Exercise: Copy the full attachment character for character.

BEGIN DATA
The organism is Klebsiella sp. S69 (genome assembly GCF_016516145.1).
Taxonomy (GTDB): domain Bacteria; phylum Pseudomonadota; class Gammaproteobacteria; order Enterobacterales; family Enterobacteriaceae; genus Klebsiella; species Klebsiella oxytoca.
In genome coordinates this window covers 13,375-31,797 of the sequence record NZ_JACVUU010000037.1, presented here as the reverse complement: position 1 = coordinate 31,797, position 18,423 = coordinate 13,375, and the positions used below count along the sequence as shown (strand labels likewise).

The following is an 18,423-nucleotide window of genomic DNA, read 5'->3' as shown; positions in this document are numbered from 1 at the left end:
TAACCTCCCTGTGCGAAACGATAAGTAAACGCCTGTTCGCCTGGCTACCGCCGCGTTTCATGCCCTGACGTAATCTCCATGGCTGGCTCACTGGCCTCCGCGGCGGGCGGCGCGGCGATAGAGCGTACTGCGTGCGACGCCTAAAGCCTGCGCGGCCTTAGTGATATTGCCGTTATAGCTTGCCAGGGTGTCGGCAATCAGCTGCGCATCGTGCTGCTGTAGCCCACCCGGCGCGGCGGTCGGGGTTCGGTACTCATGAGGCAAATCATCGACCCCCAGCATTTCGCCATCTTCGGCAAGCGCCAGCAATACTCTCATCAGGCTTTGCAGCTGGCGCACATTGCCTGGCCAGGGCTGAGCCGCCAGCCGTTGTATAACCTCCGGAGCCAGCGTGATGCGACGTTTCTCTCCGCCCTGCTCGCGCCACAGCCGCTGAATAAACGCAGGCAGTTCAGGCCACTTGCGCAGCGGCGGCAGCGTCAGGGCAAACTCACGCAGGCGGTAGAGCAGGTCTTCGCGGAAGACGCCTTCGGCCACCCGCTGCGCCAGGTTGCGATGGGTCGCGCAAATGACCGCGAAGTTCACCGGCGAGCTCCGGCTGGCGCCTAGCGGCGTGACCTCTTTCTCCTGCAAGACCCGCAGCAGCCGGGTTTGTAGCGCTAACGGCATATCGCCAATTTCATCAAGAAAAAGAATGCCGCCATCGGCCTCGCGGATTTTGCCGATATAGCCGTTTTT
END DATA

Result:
The organism is Klebsiella sp. S69 (genome assembly GCF_016516145.1).
Taxonomy (GTDB): domain Bacteria; phylum Pseudomonadota; class Gammaproteobacteria; order Enterobacterales; family Enterobacteriaceae; genus Klebsiella; species Klebsiella oxytoca.
In genome coordinates this window covers 13,375-31,797 of the sequence record NZ_JACVUU010000037.1, presented here as the reverse complement: position 1 = coordinate 31,797, position 18,423 = coordinate 13,375, and the positions used below count along the sequence as shown (strand labels likewise).

The following is an 18,423-nucleotide window of genomic DNA, read 5'->3' as shown; positions in this document are numbered from 1 at the left end:
TAACCTCCCTGTGCGAAACGATAAGTAAACGCCTGTTCGCCTGGCTACCGCCGCGTTTCATGCCCTGACGTAATCTCCATGGCTGGCTCACTGGCCTCCGCGGCGGGCGGCGCGGCGATAGAGCGTACTGCGTGCGACGCCTAAAGCCTGCGCGGCCTTAGTGATATTGCCGTTATAGCTTGCCAGGGTGTCGGCAATCAGCTGCGCATCGTGCTGCTGTAGCCCACCCGGCGCGGCGGTCGGGGTTCGGTACTCATGAGGCAAATCATCGACCCCCAGCATTTCGCCATCTTCGGCAAGCGCCAGCAATACTCTCATCAGGCTTTGCAGCTGGCGCACATTGCCTGGCCAGGGCTGAGCCGCCAGCCGTTGTATAACCTCCGGAGCCAGCGTGATGCGACGTTTCTCTCCGCCCTGCTCGCGCCACAGCCGCTGAATAAACGCAGGCAGTTCAGGCCACTTGCGCAGCGGCGGCAGCGTCAGGGCAAACTCACGCAGGCGGTAGAGCAGGTCTTCGCGGAAGACGCCTTCGGCCACCCGCTGCGCCAGGTTGCGATGGGTCGCGCAAATGACCGCGAAGTTCACCGGCGAGCTCCGGCTGGCGCCTAGCGGCGTGACCTCTTTCTCCTGCAAGACCCGCAGCAGCCGGGTTTGTAGCGCTAACGGCATATCGCCAATTTCATCAAGAAAAAGAATGCCGCCATCGGCCTCGCGGATTTTGCCGATATAGCCGTTTTT